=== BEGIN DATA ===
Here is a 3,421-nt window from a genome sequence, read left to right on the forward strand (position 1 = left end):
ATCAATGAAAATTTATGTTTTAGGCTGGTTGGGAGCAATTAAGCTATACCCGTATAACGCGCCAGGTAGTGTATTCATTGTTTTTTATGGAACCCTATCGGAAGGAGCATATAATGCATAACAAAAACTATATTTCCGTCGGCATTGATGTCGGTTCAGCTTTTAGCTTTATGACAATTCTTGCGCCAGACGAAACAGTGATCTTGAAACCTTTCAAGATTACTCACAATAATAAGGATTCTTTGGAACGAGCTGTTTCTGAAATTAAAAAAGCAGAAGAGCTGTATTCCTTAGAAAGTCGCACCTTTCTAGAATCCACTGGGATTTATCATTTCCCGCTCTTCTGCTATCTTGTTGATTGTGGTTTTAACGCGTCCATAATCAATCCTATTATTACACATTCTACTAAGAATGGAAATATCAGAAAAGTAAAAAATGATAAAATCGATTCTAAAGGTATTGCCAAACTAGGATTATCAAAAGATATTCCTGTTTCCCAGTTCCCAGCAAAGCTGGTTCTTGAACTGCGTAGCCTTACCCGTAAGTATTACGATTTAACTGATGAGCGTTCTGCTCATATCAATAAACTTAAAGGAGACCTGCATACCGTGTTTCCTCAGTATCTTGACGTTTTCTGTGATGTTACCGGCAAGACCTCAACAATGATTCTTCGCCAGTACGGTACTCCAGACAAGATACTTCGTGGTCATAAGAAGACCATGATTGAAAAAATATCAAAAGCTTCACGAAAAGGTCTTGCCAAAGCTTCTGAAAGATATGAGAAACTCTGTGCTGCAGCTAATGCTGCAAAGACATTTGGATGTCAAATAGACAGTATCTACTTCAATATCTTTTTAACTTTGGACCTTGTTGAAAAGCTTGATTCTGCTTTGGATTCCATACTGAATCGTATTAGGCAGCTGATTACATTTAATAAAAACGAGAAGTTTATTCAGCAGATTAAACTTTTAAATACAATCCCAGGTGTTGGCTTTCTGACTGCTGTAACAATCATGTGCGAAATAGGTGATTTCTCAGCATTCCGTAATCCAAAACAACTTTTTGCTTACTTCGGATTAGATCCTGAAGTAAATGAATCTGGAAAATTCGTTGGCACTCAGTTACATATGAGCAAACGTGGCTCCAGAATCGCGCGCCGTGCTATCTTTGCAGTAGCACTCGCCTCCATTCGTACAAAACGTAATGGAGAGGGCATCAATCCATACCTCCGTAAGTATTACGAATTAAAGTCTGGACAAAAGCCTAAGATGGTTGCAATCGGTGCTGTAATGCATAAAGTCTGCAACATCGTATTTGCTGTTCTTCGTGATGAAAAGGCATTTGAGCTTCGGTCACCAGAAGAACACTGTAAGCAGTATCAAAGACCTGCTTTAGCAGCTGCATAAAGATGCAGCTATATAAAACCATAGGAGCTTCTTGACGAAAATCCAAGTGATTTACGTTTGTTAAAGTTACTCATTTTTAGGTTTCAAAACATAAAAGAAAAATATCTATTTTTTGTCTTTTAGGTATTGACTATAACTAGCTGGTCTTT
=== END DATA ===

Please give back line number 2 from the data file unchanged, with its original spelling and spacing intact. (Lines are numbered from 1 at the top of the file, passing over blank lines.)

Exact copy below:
ATCAATGAAAATTTATGTTTTAGGCTGGTTGGGAGCAATTAAGCTATACCCGTATAACGCGCCAGGTAGTGTATTCATTGTTTTTTATGGAACCCTATCGGAAGGAGCATATAATGCATAACAAAAACTATATTTCCGTCGGCATTGATGTCGGTTCAGCTTTTAGCTTTATGACAATTCTTGCGCCAGACGAAACAGTGATCTTGAAACCTTTCAAGATTACTCACAATAATAAGGATTCTTTGGAACGAGCTGTTTCTGAAATTAAAAAAGCAGAAGAGCTGTATTCCTTAGAAAGTCGCACCTTTCTAGAATCCACTGGGATTTATCATTTCCCGCTCTTCTGCTATCTTGTTGATTGTGGTTTTAACGCGTCCATAATCAATCCTATTATTACACATTCTACTAAGAATGGAAATATCAGAAAAGTAAAAAATGATAAAATCGATTCTAAAGGTATTGCCAAACTAGGATTATCAAAAGATATTCCTGTTTCCCAGTTCCCAGCAAAGCTGGTTCTTGAACTGCGTAGCCTTACCCGTAAGTATTACGATTTAACTGATGAGCGTTCTGCTCATATCAATAAACTTAAAGGAGACCTGCATACCGTGTTTCCTCAGTATCTTGACGTTTTCTGTGATGTTACCGGCAAGACCTCAACAATGATTCTTCGCCAGTACGGTACTCCAGACAAGATACTTCGTGGTCATAAGAAGACCATGATTGAAAAAATATCAAAAGCTTCACGAAAAGGTCTTGCCAAAGCTTCTGAAAGATATGAGAAACTCTGTGCTGCAGCTAATGCTGCAAAGACATTTGGATGTCAAATAGACAGTATCTACTTCAATATCTTTTTAACTTTGGACCTTGTTGAAAAGCTTGATTCTGCTTTGGATTCCATACTGAATCGTATTAGGCAGCTGATTACATTTAATAAAAACGAGAAGTTTATTCAGCAGATTAAACTTTTAAATACAATCCCAGGTGTTGGCTTTCTGACTGCTGTAACAATCATGTGCGAAATAGGTGATTTCTCAGCATTCCGTAATCCAAAACAACTTTTTGCTTACTTCGGATTAGATCCTGAAGTAAATGAATCTGGAAAATTCGTTGGCACTCAGTTACATATGAGCAAACGTGGCTCCAGAATCGCGCGCCGTGCTATCTTTGCAGTAGCACTCGCCTCCATTCGTACAAAACGTAATGGAGAGGGCATCAATCCATACCTCCGTAAGTATTACGAATTAAAGTCTGGACAAAAGCCTAAGATGGTTGCAATCGGTGCTGTAATGCATAAAGTCTGCAACATCGTATTTGCTGTTCTTCGTGATGAAAAGGCATTTGAGCTTCGGTCACCAGAAGAACACTGTAAGCAGTATCAAAGACCTGCTTTAGCAGCTGCATAAAGATGCAGCTATATAAAACCATAGGAGCTTCTTGACGAAAATCCAAGTGATTTACGTTTGTTAAAGTTACTCATTTTTAGGTTTCAAAACATAAAAGAAAAATATCTATTTTTTGTCTTTTAGGTATTGACTATAACTAGCTGGTCTTT